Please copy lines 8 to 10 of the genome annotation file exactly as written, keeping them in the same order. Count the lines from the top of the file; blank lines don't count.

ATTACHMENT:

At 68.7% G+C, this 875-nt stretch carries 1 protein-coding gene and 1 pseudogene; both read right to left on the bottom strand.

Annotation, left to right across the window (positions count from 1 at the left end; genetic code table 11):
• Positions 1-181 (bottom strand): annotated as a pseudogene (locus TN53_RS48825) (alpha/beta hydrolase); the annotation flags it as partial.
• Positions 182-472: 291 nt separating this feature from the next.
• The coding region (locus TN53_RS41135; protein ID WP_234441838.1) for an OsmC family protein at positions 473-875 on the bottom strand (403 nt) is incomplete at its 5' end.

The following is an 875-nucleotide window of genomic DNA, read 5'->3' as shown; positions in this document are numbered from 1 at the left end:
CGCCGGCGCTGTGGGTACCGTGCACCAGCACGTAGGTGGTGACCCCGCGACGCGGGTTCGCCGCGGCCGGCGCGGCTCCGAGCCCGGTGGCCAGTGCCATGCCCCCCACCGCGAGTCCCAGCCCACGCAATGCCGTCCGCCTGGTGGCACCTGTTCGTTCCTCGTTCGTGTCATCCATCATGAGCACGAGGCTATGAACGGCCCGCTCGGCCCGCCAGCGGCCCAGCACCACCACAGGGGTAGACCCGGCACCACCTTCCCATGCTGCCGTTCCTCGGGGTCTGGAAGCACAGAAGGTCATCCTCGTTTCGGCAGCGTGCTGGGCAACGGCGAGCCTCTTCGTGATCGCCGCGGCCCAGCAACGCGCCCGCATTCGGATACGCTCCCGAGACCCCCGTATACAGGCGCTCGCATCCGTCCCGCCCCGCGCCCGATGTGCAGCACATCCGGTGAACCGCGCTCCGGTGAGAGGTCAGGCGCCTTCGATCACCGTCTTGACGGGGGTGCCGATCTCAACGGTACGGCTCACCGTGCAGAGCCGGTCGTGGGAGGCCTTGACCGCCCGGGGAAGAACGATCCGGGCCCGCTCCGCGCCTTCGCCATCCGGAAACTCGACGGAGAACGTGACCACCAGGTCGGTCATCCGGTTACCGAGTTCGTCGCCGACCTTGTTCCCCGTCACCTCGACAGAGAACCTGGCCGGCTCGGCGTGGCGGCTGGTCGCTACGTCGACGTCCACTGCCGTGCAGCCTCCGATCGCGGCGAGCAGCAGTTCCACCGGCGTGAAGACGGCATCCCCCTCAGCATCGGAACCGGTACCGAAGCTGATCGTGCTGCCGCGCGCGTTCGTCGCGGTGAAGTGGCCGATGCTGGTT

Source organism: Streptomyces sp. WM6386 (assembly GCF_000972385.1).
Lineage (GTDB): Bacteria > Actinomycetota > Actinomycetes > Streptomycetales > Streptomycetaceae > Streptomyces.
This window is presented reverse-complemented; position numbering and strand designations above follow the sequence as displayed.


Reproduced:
Source organism: Streptomyces sp. WM6386 (assembly GCF_000972385.1).
Lineage (GTDB): Bacteria > Actinomycetota > Actinomycetes > Streptomycetales > Streptomycetaceae > Streptomyces.
This window is presented reverse-complemented; position numbering and strand designations above follow the sequence as displayed.